Here’s a story. You are on the cavernous Blue Ship, hurtling through space at eighteen point five miles per second. The nine hundred people who live, work, love, play and die on the Blue Ship are here because their great-grandparents committed their lives and the lives of their offspring to the trip.
The designers of the Blue Ship equipped it with a canonical library of digital books, music, and all other recorded knowledge and art authored by mankind. They also provided the inhabitants with a sports arena, a food preparation area, a medical facility, and a theater.
You have lived your entire life on the Blue Ship. Your great-grandchildren, should you decide to bear them, will deactivate the transit crystal, break the welded seam on the titanium door, and once again breathe the warm air of home.
This is the only life you will ever know. This is the only life your shipmates will ever know.
You may live your life by delving into the various prepared entertainments that the ship’s designers have provided for you: an endless catalog of books, movies, and artistic recordings, and creative and academic works of every imaginable type.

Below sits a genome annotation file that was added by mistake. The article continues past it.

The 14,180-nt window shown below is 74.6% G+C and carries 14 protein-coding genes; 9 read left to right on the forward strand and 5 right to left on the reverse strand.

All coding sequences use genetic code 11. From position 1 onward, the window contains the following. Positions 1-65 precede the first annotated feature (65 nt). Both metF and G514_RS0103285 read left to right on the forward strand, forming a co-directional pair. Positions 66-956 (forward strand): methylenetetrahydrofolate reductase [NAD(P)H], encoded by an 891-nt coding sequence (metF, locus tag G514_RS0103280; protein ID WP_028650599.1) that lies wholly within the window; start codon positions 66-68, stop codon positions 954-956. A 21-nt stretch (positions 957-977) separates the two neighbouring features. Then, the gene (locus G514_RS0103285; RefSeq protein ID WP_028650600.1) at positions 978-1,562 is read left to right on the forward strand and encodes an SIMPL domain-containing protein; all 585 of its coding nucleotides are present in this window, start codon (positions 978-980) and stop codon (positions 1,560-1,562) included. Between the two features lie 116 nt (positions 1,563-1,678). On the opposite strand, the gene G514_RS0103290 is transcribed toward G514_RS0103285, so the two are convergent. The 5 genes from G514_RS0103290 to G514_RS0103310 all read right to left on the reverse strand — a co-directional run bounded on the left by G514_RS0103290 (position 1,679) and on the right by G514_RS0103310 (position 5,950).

Or you can exit your rest cell, tap on the doors of your neighbor’s cells, and try to interest them in a game of cribbage. Or distract them by telling knock-knock jokes. Or you can make fun of them, or hate them, or love them. Or talk existential philosophy with them. You can even try to get a volleyball league together.
Or ignore them, all as you please, and draw concentric patterns uninterrupted in your rest cell. You are stranded on the Blue Ship, screaming at eighteen point five miles per second, and you can never, ever leave this place.
Also, there are nine hundred people here who can never, ever leave this place either.
Do what you will.